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Abstract. J. Browkin defined in his recent paper (Math. Comp. 73 (2004), pp. 1031–1037) some new kinds of pseudoprimes, called Sylow ppseudoprimes and elementary Abelian ppseudoprimes. He gave examples of strong pseudoprimes to many bases which are not Sylow ppseudoprime to two bases only, where p = 2 or 3. In this paper, in contrast to Browkin’s examples, we give facts and examples which are unfavorable for Browkin’s observation to detect compositeness of odd composite numbers. In Section 2, we tabulate and compare counts of numbers in several sets of pseudoprimes and find that most strong pseudoprimes are also Sylow 2pseudoprimes to the same bases. In Section 3, we give examples of Sylow ppseudoprimes to the first several prime bases for the first several primes p. We especially give an example of a strong pseudoprime to the first six prime bases, which is a Sylow ppseudoprime to the same bases for all p ∈{2, 3, 5, 7, 11, 13}. In Section 4, we define n to be a kfold Carmichael Sylow pseudoprime, ifitisaSylowppseudoprime to all bases prime to n for all the first k smallest odd prime factors p of n − 1. We find and tabulate all three 3fold Carmichael Sylow pseudoprimes < 1016. In Section 5, we define a positive odd composite n to be a Sylow uniform pseudoprime to bases b1,...,bk, or a Sylupsp(b1,...,bk) for short, if it is a Sylppsp(b1,...,bk) for all the first ω(n − 1) − 1 small prime factors p of n − 1, where ω(n − 1) is the number of distinct prime factors of n − 1. We find and tabulate all the 17 Sylupsp(2, 3, 5)’s < 1016 and some Sylupsp(2, 3, 5, 7, 11)’s < 1024. Comparisons of effectiveness of Browkin’s observation with Miller tests to detect compositeness of odd composite numbers are given in Section 6. 1.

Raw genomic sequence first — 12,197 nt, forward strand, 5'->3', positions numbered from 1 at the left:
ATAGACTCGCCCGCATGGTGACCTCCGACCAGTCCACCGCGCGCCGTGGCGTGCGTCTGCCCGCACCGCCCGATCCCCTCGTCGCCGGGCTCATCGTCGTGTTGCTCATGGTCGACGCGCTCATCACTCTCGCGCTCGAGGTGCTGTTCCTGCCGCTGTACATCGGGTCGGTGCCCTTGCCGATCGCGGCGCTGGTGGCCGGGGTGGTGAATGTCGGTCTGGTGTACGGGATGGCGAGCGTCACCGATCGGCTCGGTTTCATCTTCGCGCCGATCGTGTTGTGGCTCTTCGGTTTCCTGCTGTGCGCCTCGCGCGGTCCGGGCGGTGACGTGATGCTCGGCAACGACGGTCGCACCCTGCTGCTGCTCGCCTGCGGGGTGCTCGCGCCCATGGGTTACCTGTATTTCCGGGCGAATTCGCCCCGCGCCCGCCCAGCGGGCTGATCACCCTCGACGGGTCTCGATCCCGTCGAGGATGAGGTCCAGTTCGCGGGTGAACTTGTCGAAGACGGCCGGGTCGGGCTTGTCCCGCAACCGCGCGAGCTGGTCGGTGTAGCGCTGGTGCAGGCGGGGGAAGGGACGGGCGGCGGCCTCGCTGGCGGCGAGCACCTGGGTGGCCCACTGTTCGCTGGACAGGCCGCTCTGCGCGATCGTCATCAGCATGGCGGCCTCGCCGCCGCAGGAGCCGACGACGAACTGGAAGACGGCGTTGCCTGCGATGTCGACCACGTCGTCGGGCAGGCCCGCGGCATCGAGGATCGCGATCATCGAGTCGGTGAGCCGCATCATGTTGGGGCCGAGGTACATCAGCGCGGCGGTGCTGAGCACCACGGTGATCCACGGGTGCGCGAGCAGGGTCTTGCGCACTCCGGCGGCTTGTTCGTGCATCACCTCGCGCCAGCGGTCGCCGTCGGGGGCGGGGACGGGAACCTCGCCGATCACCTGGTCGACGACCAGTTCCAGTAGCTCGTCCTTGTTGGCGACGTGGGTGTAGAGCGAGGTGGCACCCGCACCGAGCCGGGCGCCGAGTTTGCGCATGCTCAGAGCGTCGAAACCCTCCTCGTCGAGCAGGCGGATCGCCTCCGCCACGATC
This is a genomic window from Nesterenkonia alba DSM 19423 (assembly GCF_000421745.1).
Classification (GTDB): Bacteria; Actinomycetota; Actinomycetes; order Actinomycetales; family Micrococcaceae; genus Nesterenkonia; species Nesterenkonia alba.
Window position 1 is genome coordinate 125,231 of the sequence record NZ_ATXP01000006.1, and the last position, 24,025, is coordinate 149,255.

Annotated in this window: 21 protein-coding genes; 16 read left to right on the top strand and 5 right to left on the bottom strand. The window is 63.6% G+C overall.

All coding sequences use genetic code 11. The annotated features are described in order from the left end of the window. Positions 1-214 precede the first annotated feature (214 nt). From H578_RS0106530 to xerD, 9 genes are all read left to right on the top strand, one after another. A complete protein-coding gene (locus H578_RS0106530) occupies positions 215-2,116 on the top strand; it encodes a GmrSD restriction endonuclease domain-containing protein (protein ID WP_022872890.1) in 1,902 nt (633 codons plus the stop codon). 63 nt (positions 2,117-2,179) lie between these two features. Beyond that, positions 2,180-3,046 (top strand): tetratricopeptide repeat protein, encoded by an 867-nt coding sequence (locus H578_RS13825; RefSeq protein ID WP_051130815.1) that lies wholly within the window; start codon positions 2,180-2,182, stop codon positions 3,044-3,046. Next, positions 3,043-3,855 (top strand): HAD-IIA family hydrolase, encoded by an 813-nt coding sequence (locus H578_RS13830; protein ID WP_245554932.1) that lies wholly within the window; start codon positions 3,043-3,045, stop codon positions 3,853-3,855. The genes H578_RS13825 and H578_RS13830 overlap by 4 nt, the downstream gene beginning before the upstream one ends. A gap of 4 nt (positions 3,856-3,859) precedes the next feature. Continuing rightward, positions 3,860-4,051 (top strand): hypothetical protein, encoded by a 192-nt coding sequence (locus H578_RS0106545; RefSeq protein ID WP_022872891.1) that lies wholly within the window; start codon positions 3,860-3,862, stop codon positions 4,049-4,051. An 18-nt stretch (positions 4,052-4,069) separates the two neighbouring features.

The Carmichael Numbers up to 10^16
 Math. Comp
, 1993
"... We extend our previous computations to show that there are 246683 Carmichael numbers up to 10 16 . As before, the numbers were generated by a backtracking search for possible prime factorisations together with a "large prime variation". We present further statistics on the distribution of Carmich ..."
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We extend our previous computations to show that there are 246683 Carmichael numbers up to 10 16 . As before, the numbers were generated by a backtracking search for possible prime factorisations together with a "large prime variation". We present further statistics on the distribution of Carmichael numbers. 1.